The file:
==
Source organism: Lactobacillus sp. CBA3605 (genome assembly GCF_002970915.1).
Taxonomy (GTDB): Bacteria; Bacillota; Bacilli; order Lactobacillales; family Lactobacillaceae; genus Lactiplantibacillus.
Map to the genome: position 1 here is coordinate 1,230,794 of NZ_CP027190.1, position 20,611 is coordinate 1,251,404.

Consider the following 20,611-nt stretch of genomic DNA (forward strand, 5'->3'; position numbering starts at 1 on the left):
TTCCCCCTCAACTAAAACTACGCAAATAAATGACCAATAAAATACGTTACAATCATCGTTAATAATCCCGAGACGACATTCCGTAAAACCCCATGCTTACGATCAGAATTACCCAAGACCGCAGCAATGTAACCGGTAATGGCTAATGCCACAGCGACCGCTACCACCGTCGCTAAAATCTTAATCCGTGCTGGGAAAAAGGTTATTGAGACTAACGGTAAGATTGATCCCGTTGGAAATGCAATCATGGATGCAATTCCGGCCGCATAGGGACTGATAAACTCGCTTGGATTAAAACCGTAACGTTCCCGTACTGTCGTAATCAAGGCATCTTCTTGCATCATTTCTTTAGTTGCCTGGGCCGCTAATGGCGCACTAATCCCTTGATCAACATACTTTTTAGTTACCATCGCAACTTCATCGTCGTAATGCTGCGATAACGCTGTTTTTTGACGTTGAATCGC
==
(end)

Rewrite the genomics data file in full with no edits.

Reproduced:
Source organism: Lactobacillus sp. CBA3605 (genome assembly GCF_002970915.1).
Taxonomy (GTDB): Bacteria; Bacillota; Bacilli; order Lactobacillales; family Lactobacillaceae; genus Lactiplantibacillus.
Map to the genome: position 1 here is coordinate 1,230,794 of NZ_CP027190.1, position 20,611 is coordinate 1,251,404.

Consider the following 20,611-nt stretch of genomic DNA (forward strand, 5'->3'; position numbering starts at 1 on the left):
TTCCCCCTCAACTAAAACTACGCAAATAAATGACCAATAAAATACGTTACAATCATCGTTAATAATCCCGAGACGACATTCCGTAAAACCCCATGCTTACGATCAGAATTACCCAAGACCGCAGCAATGTAACCGGTAATGGCTAATGCCACAGCGACCGCTACCACCGTCGCTAAAATCTTAATCCGTGCTGGGAAAAAGGTTATTGAGACTAACGGTAAGATTGATCCCGTTGGAAATGCAATCATGGATGCAATTCCGGCCGCATAGGGACTGATAAACTCGCTTGGATTAAAACCGTAACGTTCCCGTACTGTCGTAATCAAGGCATCTTCTTGCATCATTTCTTTAGTTGCCTGGGCCGCTAATGGCGCACTAATCCCTTGATCAACATACTTTTTAGTTACCATCGCAACTTCATCGTCGTAATGCTGCGATAACGCTGTTTTTTGACGTTGAATCGC